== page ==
Field Sobriety Test: Walk and Turn
The Walk and Turn test requires the driver to take nine steps along a straight line, turn around, and take nine steps back. During the instructions phase, the police officer will ask the driver to remain standing with one foot directly in front of the other, with one heal touching the other foot's toe.
The test is, obviously, intended to evaluate coordination. It is also considered a "divided attention" test, meaning that it measures whether a person can pay attention to — and remember — multiple instructions about what they are being asked to do. As with all field sobriety tests, a driver's failure to accurately remember and follow instructions will be presented as evidence of impairment at trial.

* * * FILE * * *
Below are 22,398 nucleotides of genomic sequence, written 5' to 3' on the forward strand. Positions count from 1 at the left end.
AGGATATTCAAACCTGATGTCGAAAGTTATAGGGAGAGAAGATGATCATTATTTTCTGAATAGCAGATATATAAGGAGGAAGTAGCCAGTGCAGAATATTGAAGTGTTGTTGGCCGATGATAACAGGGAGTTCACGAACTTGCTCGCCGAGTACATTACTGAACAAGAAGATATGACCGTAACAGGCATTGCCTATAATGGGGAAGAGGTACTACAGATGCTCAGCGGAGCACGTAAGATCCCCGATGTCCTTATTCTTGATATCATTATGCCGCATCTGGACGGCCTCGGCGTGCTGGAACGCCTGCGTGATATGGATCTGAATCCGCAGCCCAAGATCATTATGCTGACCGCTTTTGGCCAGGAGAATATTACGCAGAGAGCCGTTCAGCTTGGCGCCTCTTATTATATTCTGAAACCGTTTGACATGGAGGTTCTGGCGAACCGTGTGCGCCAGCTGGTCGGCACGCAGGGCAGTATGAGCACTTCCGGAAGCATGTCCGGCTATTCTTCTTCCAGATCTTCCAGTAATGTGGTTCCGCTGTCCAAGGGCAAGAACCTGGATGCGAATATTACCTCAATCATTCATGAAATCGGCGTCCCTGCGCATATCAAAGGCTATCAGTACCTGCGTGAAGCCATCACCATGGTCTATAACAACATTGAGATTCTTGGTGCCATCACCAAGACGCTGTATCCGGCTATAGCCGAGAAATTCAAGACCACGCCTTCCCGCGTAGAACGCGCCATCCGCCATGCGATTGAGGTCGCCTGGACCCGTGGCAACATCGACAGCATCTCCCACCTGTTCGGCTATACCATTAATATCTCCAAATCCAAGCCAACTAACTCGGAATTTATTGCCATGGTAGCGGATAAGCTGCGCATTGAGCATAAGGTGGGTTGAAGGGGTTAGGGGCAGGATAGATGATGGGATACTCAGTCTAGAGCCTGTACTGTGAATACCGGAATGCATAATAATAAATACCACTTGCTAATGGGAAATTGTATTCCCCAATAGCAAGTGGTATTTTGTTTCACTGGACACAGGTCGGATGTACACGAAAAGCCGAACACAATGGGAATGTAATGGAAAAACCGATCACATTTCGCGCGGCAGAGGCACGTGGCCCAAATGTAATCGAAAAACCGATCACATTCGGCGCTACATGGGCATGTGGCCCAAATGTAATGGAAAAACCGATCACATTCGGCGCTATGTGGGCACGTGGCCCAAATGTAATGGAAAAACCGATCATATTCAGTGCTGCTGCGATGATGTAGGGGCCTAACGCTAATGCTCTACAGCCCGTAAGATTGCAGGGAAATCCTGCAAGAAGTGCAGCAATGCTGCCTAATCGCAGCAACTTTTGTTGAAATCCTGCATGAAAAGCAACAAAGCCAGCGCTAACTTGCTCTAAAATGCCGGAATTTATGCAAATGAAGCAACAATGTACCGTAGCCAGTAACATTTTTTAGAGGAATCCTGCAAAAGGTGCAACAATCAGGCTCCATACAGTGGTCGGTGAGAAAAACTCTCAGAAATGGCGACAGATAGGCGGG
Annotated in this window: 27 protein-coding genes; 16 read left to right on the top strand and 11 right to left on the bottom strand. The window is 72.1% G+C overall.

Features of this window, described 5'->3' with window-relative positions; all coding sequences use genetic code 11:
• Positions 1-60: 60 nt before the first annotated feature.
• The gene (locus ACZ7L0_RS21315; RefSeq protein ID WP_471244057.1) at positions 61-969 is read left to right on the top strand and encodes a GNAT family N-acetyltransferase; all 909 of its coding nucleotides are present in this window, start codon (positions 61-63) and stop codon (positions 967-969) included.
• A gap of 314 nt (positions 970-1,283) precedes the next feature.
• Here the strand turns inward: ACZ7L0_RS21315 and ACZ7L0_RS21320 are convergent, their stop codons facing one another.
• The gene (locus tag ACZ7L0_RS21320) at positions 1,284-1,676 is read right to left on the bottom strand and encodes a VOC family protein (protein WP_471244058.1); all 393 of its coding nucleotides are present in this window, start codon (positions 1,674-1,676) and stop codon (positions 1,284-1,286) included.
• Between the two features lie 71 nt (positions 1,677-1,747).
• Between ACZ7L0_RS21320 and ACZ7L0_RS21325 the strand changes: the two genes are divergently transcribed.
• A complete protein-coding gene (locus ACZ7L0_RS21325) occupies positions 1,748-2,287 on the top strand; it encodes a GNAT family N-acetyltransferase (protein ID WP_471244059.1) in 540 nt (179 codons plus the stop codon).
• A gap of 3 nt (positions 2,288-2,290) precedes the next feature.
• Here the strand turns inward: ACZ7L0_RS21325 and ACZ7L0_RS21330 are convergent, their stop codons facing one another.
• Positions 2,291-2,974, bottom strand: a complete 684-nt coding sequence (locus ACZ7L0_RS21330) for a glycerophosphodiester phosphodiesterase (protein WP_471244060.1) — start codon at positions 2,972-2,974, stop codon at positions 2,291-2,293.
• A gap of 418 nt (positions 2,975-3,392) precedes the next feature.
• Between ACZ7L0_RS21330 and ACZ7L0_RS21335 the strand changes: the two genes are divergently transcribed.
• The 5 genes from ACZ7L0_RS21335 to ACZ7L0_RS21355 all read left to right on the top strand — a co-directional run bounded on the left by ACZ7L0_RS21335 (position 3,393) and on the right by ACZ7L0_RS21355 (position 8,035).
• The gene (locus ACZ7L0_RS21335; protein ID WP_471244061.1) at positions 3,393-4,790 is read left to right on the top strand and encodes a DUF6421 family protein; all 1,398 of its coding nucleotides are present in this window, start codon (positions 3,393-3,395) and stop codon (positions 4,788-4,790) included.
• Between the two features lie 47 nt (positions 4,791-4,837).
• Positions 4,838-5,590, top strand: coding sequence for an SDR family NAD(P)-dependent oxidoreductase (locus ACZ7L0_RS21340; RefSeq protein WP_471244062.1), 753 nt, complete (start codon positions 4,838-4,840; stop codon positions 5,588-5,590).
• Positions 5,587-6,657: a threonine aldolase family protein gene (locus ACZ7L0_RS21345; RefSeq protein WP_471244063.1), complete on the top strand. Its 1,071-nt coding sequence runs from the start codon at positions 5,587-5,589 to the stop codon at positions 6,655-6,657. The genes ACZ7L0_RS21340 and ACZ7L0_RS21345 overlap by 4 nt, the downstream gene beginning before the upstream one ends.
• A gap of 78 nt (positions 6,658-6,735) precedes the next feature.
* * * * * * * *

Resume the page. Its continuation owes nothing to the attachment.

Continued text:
Common Police Mistakes:
- Failing to demonstrate the maneuver by doing it for the driver
- Not asking the driver if he fully understands the maneuver
- Giving the instructions in an unapproved way
- Failing the driver based on opinion rather than point assessment
The officer is required to evaluate you by how many "points" you accumulate against yourself, not by his "opinion" that you performed poorly. The more points that are scored against you, the worse your performance is. There are nine possible points on the Walk and Turn test. They are:
- Losing balance during instructions
- Starting too soon
- Stopping the walk during the test
- Not touching heal to toe
- Stepping off the line
- Using arms to balance
- Losing balance while turning
- Incorrect number of steps
- Cannot do the test at all
The officer is instructed to stand at least three feet away, so as not to distract the driver. The driver should be instructed to walk on a visible line painted on the road surface.
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